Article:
Source: European Heart Journal - Category: Cardiology Source Type: research
This report concerns an 83‐year‐old woman with aortic stenosis (AS) who had a history of repetitive hospitalization due to decompensated heart failure. Although her clinical history was compatible with significant AS, findings for aortic valve area, hemodynamics, and valvular calcium burden were discrepant. Multiplanar reconstruction images revealed the membranous structures attached to a subcommissural lesion, which resulted in severe stenosis. The patient had a favorable clinical course after transcatheter aortic valve replacement. This is the first reported case of severe AS due to the subcommissural adhesions, whic...
Source: Echocardiography - Category: Cardiology Authors: Tags: CT ROUNDS Source Type: research
We present a case of aortic root rupture caused by unusually fragile aortic wall during TAVI and the lesson from the autopsy results.>
Source: Journal of Cardiology Cases - Category: Cardiology Source Type: research
An 87year-old female with symptomatic severe aortic stenosis underwent transcatheter valve replacement (TAVR) via the transfemoral approach with a 29mm self-expanding device. Moderate to severe paravalvular regurgitation led to the development of congestive heart failure and hospital readmission one month following TAVR. A second 29mm valve was placed to abolish the paravalvular regurgitation. Routine follow-up computed tomography (CT) imaging demonstrated leaflet thickening and decreased leaflet mobility suggesting valve thrombosis, despite adherence to Factor Xa inhibitor.
Source: Cardiovascular Revascularization Medicine - Category: Cardiology Authors: Source Type: research
An 86-year-old woman was hospitalized for rapidly progressive dyspnoea, severe sepsis, and initial echocardiographic signs of biventricular cardiac decompensation. The patient had a history of transcatheter aortic valve replacement (TAVR) 1.5 years ago due to severe aortic stenosis (26  mm CoreValve Evolut R, Medtronic, Minneapolis, Minnesota, USA). For further evaluation, a contrast-enhanced multidetector computed tomography (MDCT) scan of the chest was performed. Multidetector computed tomography revealed a massive, free-floating thrombus in the ascending aorta arising from th e TAVR (Panel A andB). On cross-secti...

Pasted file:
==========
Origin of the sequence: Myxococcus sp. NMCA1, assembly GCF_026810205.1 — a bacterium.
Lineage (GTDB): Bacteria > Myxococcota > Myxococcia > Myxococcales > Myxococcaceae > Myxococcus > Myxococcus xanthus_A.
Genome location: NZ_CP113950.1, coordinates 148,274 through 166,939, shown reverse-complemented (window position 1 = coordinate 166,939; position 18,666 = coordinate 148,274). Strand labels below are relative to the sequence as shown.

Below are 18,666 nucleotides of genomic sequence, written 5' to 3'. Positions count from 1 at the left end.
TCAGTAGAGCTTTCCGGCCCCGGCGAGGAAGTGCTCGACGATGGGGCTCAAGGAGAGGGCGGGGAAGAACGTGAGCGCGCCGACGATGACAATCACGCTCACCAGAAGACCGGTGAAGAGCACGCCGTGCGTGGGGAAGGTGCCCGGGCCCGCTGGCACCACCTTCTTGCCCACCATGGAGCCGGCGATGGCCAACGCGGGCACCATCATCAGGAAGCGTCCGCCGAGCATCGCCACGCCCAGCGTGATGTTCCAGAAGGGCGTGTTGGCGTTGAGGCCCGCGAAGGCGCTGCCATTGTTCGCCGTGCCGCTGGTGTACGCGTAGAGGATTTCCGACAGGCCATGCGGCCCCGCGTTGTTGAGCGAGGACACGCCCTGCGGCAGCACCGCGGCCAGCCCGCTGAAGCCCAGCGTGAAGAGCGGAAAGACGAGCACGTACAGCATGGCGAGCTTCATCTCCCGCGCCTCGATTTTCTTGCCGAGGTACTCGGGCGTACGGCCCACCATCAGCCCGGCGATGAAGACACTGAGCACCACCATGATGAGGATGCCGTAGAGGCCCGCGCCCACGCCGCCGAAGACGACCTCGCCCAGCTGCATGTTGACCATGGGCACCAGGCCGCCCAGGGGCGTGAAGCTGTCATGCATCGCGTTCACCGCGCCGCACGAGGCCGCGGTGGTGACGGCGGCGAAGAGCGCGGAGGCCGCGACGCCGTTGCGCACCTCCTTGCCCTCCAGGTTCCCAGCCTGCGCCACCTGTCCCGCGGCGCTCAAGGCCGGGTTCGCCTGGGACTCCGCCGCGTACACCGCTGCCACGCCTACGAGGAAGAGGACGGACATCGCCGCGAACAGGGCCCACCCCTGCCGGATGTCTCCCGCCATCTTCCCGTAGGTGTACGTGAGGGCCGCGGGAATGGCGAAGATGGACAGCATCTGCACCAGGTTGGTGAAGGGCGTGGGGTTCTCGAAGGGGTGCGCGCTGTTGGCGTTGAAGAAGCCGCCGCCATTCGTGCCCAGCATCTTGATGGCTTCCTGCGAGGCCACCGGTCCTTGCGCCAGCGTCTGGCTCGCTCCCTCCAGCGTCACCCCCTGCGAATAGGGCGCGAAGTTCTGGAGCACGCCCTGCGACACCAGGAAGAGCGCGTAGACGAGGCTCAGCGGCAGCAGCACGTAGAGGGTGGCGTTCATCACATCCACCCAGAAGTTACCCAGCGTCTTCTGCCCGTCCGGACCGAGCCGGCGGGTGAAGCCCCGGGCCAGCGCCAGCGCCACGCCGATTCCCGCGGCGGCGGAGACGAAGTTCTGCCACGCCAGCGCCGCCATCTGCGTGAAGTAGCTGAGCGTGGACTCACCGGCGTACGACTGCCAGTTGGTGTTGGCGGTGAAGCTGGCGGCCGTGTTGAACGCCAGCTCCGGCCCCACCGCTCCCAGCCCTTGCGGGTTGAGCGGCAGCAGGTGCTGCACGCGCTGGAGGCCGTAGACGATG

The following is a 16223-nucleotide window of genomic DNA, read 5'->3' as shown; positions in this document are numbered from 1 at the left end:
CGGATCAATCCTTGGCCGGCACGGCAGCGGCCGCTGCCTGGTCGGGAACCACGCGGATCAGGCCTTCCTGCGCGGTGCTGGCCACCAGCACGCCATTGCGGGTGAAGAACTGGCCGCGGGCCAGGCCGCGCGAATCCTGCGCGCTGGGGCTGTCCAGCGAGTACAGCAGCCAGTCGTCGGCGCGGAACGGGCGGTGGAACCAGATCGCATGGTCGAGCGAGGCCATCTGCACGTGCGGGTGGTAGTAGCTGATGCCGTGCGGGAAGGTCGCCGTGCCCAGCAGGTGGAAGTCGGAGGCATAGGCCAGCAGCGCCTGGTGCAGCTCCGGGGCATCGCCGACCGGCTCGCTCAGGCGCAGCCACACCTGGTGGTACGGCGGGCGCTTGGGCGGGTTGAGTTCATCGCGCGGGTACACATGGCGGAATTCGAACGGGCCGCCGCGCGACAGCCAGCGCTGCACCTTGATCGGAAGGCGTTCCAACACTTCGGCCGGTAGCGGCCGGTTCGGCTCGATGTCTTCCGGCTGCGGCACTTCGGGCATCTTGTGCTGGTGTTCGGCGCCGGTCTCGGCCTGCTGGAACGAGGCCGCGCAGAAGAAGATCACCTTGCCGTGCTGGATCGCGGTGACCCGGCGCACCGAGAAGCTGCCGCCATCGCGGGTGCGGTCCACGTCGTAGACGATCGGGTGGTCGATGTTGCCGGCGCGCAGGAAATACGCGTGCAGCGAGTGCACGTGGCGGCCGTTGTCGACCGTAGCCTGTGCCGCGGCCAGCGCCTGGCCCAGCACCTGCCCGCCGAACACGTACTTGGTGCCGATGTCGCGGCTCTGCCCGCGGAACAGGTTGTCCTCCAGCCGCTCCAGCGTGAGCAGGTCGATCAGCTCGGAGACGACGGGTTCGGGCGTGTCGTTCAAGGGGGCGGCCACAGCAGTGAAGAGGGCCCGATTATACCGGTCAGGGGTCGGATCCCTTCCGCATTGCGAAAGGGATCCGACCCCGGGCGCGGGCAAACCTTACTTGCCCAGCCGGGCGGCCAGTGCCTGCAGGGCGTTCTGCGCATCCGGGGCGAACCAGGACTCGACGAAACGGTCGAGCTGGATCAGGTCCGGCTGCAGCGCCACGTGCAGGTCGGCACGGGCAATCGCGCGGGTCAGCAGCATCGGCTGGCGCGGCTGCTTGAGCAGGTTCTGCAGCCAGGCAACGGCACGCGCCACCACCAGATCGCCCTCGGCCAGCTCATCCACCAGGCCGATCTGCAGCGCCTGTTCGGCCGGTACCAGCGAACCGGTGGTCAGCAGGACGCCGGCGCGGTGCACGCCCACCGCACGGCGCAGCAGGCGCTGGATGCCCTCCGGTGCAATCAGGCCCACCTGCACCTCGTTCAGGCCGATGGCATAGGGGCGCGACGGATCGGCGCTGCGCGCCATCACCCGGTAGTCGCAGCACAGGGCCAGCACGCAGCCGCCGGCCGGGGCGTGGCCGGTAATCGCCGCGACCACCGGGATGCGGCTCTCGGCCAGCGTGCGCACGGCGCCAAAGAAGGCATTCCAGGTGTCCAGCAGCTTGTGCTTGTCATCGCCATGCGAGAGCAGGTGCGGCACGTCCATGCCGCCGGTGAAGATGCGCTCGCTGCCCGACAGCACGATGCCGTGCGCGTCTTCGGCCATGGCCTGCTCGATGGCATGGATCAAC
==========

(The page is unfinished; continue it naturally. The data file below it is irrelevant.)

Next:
Source: European Heart Journal - Category: Cardiology Source Type: research
Conclusions High TACS was associated with increased LVMI among patients with severe AS. Further, high TACS usefully predicted less regression of LVMI and poor clinical outcomes after AVR. TACS may serve as a useful proxy for predicting LV remodeling and adverse prognosis in patients with severe AS undergoing AVR.
Source: The Annals of Thoracic Surgery - Category: Cardiovascular & Thoracic Surgery Source Type: research
This study examined whether the thoracic aorta calcium score (TACS) is related to LV hypertrophy and whether it leads to an adverse prognosis in patients with severe aortic stenosis (AS) after aortic valve replacement (AVR). METHODS: We retrospectively reviewed 47 patients (mean age, 64 ± 11 years) with isolated severe AS who underwent noncontrast computed tomography of the entire thoracic aorta and who received AVR. TACS was quantified using the volume method with values becoming log transformed (log[TACS+1]). Transthoracic echocardiography was performed before and 1 year after the operation. RESULTS: Pre...
Source: The Annals of Thoracic Surgery - Category: Cardiovascular & Thoracic Surgery Authors: Tags: Ann Thorac Surg Source Type: research